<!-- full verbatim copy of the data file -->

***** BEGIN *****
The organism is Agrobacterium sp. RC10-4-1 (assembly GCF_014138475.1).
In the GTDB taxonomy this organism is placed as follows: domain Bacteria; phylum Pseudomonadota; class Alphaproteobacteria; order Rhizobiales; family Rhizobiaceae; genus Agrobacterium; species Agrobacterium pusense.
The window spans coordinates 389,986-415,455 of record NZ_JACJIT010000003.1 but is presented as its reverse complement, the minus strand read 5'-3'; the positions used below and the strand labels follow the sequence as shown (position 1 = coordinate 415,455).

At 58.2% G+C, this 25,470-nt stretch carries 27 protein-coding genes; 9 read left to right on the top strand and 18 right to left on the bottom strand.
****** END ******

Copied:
The organism is Agrobacterium sp. RC10-4-1 (assembly GCF_014138475.1).
In the GTDB taxonomy this organism is placed as follows: domain Bacteria; phylum Pseudomonadota; class Alphaproteobacteria; order Rhizobiales; family Rhizobiaceae; genus Agrobacterium; species Agrobacterium pusense.
The window spans coordinates 389,986-415,455 of record NZ_JACJIT010000003.1 but is presented as its reverse complement, the minus strand read 5'-3'; the positions used below and the strand labels follow the sequence as shown (position 1 = coordinate 415,455).

At 58.2% G+C, this 25,470-nt stretch carries 27 protein-coding genes; 9 read left to right on the top strand and 18 right to left on the bottom strand.